Allows <8% RAS South Carolina
Allows 15% to 30% Binder Replacement from RAS Wisconsin
Allows < 30% Effective Binder Replacement Missouri
Allows <50% Binder Replacement Michigan
Follows AASHTO MP-15 Kentucky, New Hampshire
Making Efforts with RAS Arkansas, Mississippi, Montana, North Dakota
Little to No Use of RAS Alaska, Arizona, Colorado, Connecticut, Hawaii, Idaho, Kansas, Louisiana, Maine, Nevada, New Mexico, New York, Ohio, Oklahoma, Rhode Island, South Dakota, Tennessee, Utah, Vermont, Washington, West Virginia, Wyoming
1 Post-consumer

2 Manufacturer waste

3 Source:

Current Efforts and Next Steps

Today, every contractor working for MoDOT has mixtures that incorporate manufacture waste or post-consumer RAS in their asphalt mixes. MoDOT continues to lead the way in using RAS in asphalt mixes by serving as the lead state of the Transportation Pooled Fund Study TPF-5(213), Performance of Recycled Asphalt Shingles in Hot Mix Asphalt.

With the help of partner agencies and other states—including Federal Highway Administration, Minnesota, Iowa, Indiana, California, Colorado, Illinois Tollway, and Wisconsin—this TPF study includes demonstration projects aimed at understanding how RAS affects both the binder and mixture properties of asphalt mixes. The study focuses on quality control practices, grind size of the shingles, and both post-consumer and manufacture waste shingles.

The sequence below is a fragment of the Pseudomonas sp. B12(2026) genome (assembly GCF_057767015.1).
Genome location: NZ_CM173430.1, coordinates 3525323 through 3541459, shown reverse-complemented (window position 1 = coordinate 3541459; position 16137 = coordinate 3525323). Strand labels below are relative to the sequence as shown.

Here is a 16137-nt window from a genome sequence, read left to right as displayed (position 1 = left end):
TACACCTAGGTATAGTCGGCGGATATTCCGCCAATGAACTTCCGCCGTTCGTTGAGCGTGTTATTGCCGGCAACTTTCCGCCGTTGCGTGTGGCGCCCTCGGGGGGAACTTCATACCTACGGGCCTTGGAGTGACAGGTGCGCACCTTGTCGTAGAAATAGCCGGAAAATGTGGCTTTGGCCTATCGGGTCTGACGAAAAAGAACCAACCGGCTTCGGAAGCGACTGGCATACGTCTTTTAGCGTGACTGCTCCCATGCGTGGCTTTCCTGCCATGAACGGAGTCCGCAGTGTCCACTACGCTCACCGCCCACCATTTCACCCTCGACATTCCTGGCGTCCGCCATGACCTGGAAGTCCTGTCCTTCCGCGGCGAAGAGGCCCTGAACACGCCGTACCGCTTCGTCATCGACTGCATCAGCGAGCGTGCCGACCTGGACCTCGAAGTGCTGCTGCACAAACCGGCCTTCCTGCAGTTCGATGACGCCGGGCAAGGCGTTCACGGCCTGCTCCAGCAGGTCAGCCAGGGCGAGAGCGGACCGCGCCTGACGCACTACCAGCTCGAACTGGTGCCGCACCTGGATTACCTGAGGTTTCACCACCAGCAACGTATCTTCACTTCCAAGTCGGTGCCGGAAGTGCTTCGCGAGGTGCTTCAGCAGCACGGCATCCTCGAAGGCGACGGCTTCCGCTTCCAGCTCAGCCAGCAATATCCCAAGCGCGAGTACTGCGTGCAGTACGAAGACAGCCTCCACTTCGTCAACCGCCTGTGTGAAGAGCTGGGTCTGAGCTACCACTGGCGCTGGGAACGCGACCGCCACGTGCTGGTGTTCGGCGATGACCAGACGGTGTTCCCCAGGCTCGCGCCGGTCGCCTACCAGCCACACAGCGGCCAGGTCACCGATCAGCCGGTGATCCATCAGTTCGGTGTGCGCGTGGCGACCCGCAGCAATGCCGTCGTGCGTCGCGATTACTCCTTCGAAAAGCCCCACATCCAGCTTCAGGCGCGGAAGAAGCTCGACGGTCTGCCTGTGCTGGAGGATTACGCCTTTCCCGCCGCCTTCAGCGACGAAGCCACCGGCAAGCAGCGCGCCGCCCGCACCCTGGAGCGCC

Study results showed that RAS can be successfully used in asphalt mixes; field performance showed no rutting, thermal cracking, or fatigue cracking after two years. Reflective cracking was noted on five of the projects.

Moving forward, MoDOT will continue to use RAS in asphalt mixes, monitoring mix performance and making adjustments as needed. Contractors are excited about the possibilities of using even more shingles in their asphalt mixes and are experimenting with how different grades of virgin binder are affected by the increase in shingles. MoDOT prides itself on encouraging innovation in collaboration with its contractors.

The following additional resource offer more information on recycled asphalt shingles in road construction:

For more information on MoDOT’s Roofs to Roads efforts, contact Sarah Kleinschmit, Field Materials Engineer, MoDOT, at [email protected].